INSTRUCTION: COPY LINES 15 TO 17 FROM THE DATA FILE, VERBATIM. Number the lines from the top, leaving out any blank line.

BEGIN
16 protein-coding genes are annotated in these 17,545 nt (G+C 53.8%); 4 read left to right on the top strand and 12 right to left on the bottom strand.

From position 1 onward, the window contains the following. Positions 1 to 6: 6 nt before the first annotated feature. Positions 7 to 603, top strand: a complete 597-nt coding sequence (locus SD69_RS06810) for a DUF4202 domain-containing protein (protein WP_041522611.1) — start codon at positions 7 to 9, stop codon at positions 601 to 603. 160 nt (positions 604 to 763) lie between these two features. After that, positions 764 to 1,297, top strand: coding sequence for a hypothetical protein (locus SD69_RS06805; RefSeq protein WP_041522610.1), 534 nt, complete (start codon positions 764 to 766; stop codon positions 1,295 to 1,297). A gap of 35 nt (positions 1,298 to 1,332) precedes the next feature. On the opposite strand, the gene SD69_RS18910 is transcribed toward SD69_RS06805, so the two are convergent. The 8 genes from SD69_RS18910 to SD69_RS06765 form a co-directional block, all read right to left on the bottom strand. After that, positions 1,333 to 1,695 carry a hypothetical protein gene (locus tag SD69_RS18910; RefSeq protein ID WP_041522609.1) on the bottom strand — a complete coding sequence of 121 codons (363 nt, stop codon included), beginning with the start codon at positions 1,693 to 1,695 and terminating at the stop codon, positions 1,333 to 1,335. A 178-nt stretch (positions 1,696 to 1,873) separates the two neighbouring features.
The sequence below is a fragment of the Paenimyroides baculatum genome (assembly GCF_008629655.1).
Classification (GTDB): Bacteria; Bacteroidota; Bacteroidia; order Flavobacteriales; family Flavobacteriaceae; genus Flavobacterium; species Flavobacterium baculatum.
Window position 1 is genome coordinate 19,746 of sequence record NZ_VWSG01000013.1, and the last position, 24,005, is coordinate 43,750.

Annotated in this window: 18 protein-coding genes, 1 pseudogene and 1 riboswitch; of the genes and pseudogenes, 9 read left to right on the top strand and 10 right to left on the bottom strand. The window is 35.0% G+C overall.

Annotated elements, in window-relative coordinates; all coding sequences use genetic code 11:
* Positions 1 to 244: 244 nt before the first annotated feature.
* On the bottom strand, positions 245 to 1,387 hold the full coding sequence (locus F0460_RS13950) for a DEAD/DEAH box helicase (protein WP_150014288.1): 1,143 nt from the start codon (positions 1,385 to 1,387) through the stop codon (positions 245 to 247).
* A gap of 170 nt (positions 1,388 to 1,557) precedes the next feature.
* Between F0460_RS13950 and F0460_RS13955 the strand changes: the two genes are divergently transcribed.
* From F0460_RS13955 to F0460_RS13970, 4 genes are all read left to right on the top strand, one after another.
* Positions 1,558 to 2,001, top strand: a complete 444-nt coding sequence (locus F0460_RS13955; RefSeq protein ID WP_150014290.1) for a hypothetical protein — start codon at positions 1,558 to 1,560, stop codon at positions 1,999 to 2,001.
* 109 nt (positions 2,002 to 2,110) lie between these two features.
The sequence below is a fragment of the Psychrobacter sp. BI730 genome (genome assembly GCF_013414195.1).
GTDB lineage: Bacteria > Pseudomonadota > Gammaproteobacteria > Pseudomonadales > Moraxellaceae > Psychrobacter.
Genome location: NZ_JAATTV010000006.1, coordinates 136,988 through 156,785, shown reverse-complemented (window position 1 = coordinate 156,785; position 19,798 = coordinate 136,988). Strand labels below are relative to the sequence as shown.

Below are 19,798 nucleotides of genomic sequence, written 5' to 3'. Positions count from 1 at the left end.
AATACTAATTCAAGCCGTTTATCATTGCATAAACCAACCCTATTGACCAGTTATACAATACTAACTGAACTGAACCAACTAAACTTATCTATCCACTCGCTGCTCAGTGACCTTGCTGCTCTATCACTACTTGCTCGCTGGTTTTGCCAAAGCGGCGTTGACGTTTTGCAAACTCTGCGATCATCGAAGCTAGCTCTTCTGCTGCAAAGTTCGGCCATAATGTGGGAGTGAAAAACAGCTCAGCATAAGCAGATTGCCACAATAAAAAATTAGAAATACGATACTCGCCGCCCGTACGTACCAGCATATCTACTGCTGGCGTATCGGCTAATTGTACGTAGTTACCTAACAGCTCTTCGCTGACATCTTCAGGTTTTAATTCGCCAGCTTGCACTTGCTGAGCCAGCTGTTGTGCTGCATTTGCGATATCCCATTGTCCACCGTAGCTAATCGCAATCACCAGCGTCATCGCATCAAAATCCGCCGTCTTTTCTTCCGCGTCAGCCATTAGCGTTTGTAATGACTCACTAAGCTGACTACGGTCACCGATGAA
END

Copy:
The sequence below is a fragment of the Psychrobacter sp. BI730 genome (genome assembly GCF_013414195.1).
GTDB lineage: Bacteria > Pseudomonadota > Gammaproteobacteria > Pseudomonadales > Moraxellaceae > Psychrobacter.
Genome location: NZ_JAATTV010000006.1, coordinates 136,988 through 156,785, shown reverse-complemented (window position 1 = coordinate 156,785; position 19,798 = coordinate 136,988). Strand labels below are relative to the sequence as shown.